Sponsorship:  …is rampant everywhere you look, from the giant billboards & Volvo cars & trucks posted all over the course to attract the attention of TV cameras, to logos on the players clothes, bags, wherever.  Sponsor KwaZulu Natal province of South Africa named Retief Goosen as it’s global ambassador @ the tournament. IMG hosted & sponsored the event for the 1st time.

Pricing:  the event seemed relatively inexpensive in American terms with a ~$15 general admission price, yet the course did not seem that crowded.  A throng of 100’s followed home boy Louis Oosthuizen as he closed a 5 shot gap in the last round, but few other golfers attracted much of a crowd.

Product development:  I was surprised to see that amount of change & innovation in much of the equipment the pros use these days.  New materials in club heads & shafts was apparent.  Few wear traditional golf shoes, with many wearing what looked like regular athletic shoes, although that might have been because the course was somewhat soggy from rain during the tournament.

Technology:  I was also surprised to see the use of old-fashioned manually-updated leader boards.  I was under the impression that all of this had been digitized so that updates would show automatically on electronic leader boards.

athletes?:  As 1 who has completed 70+ sprint triathlons, when I look @ these pro golfers, I just laugh in terms of their athleticism.  The walrus, Craig Stadler, epitomizes the athleticism of golfers.  I understand that the hand-eye coordination, strong mental focus,  & to a small degree, strength play a role in success on the golf course, but this kind of athlete doesn’t compare with the aerobic or strength of many other athletes.

Economic impact:  These guys pop in for a week to win millions of €’s, but how much does that help the local economy?  The winners take their winnings home with them, so that doesn’t help much, although local authorities may impose income taxes on earnings here.  The organizer, IMG, earned their fees, & there may be local taxes paid on those earnings.  The players & organizers rent out hotel rooms & maybe rent cars while they’re here, so that’s a small impact.  I didn’t see that many out-of-towners traveled to Durban to see the tournament, so that impact seems minimal.  Caddies may be based locally & take home as much as 10% of their players earnings, so 10% of €2M is €200K, & since some are local, they would be earning & spending those earnings locally. That could be a sizable impact if they are indeed locally-based.  In looking @ the different stakeholders & who wins & loses, the players who all earn @ least €22K for a week’s work, clearly are winners.  The sponsors who get lots of coverage probably win, depending on how much they spend as opposed to the amount of recognition they gain.  Viewers are probably happy with an exciting tournament.  Golfers watching the tournament would probably benefit if there were some way for them to learn more about how to improve their games.  Durban & the province of KwaZulu Natal should benefit from positive association of a well-run tournament.  The organizers hire a small number of workers for the week, so there is a minor employment effect.  On the whole, I’m sure these tournaments are good for the businesses of the stakeholders named here.  I do question how much the local economy benefits from holding the tournament here.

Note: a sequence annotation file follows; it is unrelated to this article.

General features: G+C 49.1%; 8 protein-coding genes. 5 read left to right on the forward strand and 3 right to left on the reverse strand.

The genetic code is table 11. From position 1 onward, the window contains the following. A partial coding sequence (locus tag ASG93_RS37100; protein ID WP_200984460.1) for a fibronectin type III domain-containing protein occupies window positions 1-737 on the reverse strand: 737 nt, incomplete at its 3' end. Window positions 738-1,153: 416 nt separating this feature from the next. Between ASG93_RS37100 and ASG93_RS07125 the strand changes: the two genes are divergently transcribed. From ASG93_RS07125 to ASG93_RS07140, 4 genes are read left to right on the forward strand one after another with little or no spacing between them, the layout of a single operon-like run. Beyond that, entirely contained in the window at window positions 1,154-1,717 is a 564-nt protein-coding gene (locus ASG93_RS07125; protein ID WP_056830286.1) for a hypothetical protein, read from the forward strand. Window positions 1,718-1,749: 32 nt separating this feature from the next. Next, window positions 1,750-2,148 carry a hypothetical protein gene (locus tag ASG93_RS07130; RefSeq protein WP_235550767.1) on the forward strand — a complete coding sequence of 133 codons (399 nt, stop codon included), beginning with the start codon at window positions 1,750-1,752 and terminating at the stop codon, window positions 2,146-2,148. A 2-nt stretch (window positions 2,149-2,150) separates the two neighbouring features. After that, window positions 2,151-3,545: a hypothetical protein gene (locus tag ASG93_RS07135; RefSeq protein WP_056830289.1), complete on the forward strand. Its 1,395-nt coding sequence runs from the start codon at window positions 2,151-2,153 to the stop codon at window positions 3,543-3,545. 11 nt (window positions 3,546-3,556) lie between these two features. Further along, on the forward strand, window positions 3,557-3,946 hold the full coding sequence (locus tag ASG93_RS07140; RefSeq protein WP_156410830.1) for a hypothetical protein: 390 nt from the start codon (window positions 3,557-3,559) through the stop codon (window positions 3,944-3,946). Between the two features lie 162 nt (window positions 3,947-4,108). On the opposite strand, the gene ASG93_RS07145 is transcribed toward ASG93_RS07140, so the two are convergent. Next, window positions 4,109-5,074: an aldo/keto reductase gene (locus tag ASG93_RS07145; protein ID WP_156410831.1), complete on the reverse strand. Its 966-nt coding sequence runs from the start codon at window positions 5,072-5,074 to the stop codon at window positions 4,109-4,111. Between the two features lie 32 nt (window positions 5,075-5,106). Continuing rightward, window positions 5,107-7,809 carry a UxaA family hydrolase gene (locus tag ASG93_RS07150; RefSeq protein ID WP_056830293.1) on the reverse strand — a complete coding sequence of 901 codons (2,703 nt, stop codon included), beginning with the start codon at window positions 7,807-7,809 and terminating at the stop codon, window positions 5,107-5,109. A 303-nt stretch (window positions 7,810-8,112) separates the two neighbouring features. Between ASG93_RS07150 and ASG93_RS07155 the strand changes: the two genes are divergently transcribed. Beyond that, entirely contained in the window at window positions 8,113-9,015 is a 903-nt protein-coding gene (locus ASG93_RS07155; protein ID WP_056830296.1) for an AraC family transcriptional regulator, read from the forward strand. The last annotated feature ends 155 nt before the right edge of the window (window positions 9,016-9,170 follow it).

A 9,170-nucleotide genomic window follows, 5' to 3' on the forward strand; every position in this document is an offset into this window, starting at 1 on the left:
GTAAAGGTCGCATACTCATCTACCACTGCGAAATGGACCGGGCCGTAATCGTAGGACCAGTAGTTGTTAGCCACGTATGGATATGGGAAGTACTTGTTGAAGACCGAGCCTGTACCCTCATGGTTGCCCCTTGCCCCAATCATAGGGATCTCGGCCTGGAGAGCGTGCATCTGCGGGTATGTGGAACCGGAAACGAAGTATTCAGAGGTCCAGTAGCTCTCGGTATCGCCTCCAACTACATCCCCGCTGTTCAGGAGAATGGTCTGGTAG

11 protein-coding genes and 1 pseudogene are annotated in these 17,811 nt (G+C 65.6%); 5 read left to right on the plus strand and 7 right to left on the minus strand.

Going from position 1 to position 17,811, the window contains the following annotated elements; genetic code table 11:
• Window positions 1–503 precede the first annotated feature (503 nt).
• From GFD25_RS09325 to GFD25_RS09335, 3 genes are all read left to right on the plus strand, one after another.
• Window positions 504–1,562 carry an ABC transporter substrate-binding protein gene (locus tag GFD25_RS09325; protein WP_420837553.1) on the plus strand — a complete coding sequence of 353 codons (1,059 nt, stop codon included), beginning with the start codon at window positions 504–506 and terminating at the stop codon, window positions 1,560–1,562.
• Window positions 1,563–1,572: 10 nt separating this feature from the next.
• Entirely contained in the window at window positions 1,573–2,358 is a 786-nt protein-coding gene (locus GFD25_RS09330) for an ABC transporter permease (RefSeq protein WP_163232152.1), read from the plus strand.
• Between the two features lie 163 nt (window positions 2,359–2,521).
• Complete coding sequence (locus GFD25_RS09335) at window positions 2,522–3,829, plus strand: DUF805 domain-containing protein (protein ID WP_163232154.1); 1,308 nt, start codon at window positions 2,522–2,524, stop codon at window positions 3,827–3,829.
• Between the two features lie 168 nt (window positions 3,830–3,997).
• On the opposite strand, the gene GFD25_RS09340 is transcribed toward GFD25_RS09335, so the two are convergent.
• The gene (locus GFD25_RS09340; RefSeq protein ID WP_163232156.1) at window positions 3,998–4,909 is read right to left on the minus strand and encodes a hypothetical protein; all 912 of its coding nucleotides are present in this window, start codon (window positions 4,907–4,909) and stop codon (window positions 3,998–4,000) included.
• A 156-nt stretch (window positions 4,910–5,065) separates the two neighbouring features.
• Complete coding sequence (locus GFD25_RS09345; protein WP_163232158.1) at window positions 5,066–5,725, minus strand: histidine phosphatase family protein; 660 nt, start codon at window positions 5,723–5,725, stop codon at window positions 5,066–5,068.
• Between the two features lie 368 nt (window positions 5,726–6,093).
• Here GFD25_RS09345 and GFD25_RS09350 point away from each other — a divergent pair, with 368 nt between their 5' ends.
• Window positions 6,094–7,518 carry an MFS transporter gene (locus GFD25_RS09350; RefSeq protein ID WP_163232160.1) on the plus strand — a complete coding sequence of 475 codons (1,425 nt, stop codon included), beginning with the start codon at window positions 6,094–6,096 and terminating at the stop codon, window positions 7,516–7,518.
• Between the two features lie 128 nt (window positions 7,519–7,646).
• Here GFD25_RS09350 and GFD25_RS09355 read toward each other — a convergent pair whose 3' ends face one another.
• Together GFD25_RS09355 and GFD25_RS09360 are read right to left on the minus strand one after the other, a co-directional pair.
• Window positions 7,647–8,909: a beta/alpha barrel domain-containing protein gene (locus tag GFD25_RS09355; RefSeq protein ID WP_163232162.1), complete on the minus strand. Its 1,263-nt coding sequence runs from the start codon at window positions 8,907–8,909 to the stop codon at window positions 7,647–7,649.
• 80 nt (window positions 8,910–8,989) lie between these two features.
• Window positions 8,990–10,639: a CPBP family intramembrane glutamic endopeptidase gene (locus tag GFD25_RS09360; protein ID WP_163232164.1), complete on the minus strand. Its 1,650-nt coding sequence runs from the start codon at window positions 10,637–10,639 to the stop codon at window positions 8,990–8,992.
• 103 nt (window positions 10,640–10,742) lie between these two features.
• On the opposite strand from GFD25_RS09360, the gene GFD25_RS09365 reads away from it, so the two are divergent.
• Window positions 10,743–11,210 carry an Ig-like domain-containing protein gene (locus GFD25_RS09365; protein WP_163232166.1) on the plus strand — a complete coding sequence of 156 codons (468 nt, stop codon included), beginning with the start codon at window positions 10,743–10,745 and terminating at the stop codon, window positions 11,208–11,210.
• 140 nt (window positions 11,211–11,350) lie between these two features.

German wind conference

Thursday 20 December, 2012

The German American Chamber of Commerce of the Midwest hosted a Wind Energy Business Conference with a focus on supply chain & service industries.  Nico Heinemen, of the Federal Ministry of Economics & Technology, greeted everyone & provided the 20 year history of wind energy in Germany & how the German government has supported it’s development.  They had 4 objectives:  1.  disseminate expertise 2. advance renewable energies  3.  boost the wind energy market  4.  provide comprehensive support for German companies.  60% found partners & they reduced the cost of entering the market by 30%.

Janos Buechner, of Energiewaechter, added that an additional aim was knowledge transfer.  His organization sponsors trips to Germany for research which lead to pilot projects.  In reaction to the Fukishima disaster, Germany will eliminate nuclear power by 2022.  72% of energy is used to simply heat space, so more R&D is needed on energy storage, efficiency, & grid expansion.  12.5% of energy consumed is of renewable energy, wind provides 2%, biomass 8.4%.  Renewables are 20% of the electricity market.  The benefits of more wind energy are less fossil fuels & more jobs.  40% of owners/investors in renewable energies are private individuals, 11% are farmers.  93% of Germans want an intensified energy turnaround.